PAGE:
... .. .
... ..... ... :kj.
1%- .... ........ ...
HEEDLESS HAR R Y.
S SAY--WHAT WERE EYES MADE
.' FOR, unless to be used;
'9 'i "Mid dangers to steer us,
From obstacles clear us;
_-_ For learning,
I r earning
U y;,11,1 ~,~ )Our bread,
The right froni the wrong path--emnployed, not abused.
HARRY HEEDLESS HAD TWO EYES- ...
as have most of you-
Not fhar-sighted, or near,
But the common sort, clear; -
Yet the ldunce,
More than once,
Ran onl to a post,
With a terrible bounce,
Leaving bruises lllite dreadfill, in yellow and blue.
.. A bad habit had he,
_I_ (Such a worse could scarce be).
o it Of g'a) pig and staring
About. him; not caring
-i ''- 'V What might lie in his way.
In a ditch
He did pitch,
Whence they pull'd him, half smothered in duckweed and clay.
.. . . . . . . . .
r--^__ i ...n-i r r.* *I
- --- --
-. .H lie one day climb'd a hill,
.- \ ., -_- -. : Near his fit. era's old mill;
S- But with eyes all abroad,
Never niindin his road.
('er its brink, only think!
Did the simpleton sink
1.7Zr"y 'Till he stuck 'mid the trees
like a stone in a chink.
-- ,-_In a garclen once walking,
'Where c.tIcumibers grew,
Uniiheediiig wAhere treading,
-- He fell Iheels over head in
A frame, and spoilt all tlat was i
set there below. ,
'Gainst a fruit-woman's stall, ,, /
Harry Heedless came shock, '
Drove his head through a wall, .,'i
And upset her whole stock. .
I But msonlg were
too lon 1
r r To tell half he (lid
B I l wrongu.
,'l.. I-l 7' I Avoidlbeinghleed-
\),.- 7 less aot lplay or
i at. work.
S T ( N ES.
Surely will rue it:
Little of pleasure,
Evil may flow,
Mischief past measure
Comes of a blow.
Laugh as you may,
] 1 ,[, I
l' I' ... . ..
Woe may be bringing.
Upon you, some day.
Some one is watching,
Armed by the law;
Truncheon from pocket,
Soon he will draw.
Off he will march yol,-
Dreadfull to think!- -
To a dark prison,
Light through a, chink;
Bread without butter,
Water for drink;
Bolt, bar, and letter,
Spikes, and high wall;
Ah! that is better,--
Let the stone fill.
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, It ,,i '.,--
. - -.-- _.---: -= .. .
THE ILL-NATURED, OR SELFISH BOY.
THERE LIVED A BOY, who always cross
And selfish was; who'd keep his horse,
His brattledore, or kite,
All to HIMSELF; and he would say,
You "SHA'N'T. If some one wished to play-
Rather than play, he'd fight.
On the first day lie went to school,
His father, the first grief to cool,
- ------- ---I------
A kite bought with great wings,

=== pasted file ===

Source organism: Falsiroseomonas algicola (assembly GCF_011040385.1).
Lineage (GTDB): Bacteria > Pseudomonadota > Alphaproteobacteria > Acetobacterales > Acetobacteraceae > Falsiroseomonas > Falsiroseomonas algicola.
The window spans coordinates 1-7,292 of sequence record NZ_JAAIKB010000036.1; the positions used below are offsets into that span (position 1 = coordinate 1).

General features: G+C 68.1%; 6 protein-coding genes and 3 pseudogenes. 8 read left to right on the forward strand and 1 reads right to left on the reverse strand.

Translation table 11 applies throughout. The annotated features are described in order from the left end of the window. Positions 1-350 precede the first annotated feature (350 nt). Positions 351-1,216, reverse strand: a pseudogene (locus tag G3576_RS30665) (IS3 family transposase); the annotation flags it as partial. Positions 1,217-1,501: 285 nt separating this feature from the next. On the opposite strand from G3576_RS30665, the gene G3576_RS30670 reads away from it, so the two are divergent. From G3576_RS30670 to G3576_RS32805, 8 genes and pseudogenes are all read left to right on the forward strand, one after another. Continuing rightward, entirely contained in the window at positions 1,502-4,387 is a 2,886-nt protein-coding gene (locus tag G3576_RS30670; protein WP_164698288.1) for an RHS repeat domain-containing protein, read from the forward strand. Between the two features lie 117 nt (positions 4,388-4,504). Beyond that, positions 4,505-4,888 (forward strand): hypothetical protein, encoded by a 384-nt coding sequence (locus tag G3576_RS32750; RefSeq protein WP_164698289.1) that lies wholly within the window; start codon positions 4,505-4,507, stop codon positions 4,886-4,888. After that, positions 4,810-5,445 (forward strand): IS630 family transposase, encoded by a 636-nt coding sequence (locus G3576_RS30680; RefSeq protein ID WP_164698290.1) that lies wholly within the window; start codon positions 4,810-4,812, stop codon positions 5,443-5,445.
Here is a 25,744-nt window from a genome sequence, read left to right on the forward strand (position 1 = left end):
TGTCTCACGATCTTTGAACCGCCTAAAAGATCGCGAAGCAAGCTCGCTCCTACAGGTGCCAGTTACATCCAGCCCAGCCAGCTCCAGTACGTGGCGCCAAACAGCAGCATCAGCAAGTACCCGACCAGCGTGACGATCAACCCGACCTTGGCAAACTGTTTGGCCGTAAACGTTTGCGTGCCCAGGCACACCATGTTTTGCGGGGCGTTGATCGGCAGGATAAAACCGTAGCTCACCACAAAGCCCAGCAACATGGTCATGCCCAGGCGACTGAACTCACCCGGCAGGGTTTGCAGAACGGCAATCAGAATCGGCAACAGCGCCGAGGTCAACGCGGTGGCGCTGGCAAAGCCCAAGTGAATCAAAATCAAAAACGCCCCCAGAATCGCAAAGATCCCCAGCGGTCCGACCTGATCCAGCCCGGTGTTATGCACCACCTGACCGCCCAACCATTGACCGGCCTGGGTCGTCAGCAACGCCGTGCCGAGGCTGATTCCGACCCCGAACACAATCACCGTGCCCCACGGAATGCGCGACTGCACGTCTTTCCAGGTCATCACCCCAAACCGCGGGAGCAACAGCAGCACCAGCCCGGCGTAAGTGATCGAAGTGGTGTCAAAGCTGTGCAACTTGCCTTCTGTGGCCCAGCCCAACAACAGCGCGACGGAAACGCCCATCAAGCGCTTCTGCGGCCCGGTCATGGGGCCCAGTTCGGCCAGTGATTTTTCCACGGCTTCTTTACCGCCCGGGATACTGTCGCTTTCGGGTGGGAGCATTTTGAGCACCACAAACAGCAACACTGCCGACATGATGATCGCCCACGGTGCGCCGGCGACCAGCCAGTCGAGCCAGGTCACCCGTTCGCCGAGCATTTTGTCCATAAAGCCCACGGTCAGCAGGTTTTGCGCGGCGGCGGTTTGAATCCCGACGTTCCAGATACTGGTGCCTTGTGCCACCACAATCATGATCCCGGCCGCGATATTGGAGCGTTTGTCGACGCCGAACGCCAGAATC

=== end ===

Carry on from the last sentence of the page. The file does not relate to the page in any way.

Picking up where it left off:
That would mount up into the sky,
Just like a skylark when, quite high
He flies, and flying sings. ;
The boys around him gathered then, '
And hoped that he would play with
them, i ni
But no, lie would not do it,
,i _) ,-
Alone he'd fly his kite; so lie ,
Did try, but it hung in a. tree-
So torn, you could see through it. i'
Loud laughed the boys to see him n, 4
Quite rueful, with the string in hand l
Let this a lesson he.
Said one; I would have shown you how
To fly your kite-'tis useless now,
Both unto you and me.
One day his Aunt bought him a drum;
And said-" Here, Tommy, hither come,
And be a dear, good boy;
Let others play with this; with theirs
They'll let you play, and you'll go 'hares
In many a pretty toy."
But when the drum was tied around
His neck, Tom pouted, puff'd, and fi-owned;
And, as his drum he beat,
He thought-the boys will envy me
When, with this drum, they look and see
Me marching down the street.
Just at that time his Grandpa came,
Who cried out, "Tommy, what a i
Pray, let me see that toy."
Tom cried, I sha'n't," and ran l
Nor would he for his Grandpa stay,
The foolish, selfish boy I
But see what selfish boys befall:
He thought not, if he thought at all,
The punishment would come.
., So soon. He slipped. and down the
.. .I 7 | ,.T stairs
tHe fell, 'mid st, shrieks, and cries.
ei- I '".
.lll ll, -Right lheallong through his
NNot only did he spoil his toy,
But also-serve him rih-t, had b -
He cut his tace and nose:
He scratched his chin. and bruised his head;
flis lip was also cut.. anil and bled
All down his ibirth-day clothes.
T 11 1' K IT *: .
SJohn White flew his kite on a boisterous day :
A gale broke the tail and it soon flew away.
And while on a stile lie sat sighing and sad;
Charles Grey came that way, a good-natured lad.
Don't. cry, wipe your eye, said lie, Little Jack;
Stay here. never fear, and I'll soon bring it Iack.
To the stile, with a smile, he presently blrouglht
The kite, and John White thanked him much, as he ouoh-t.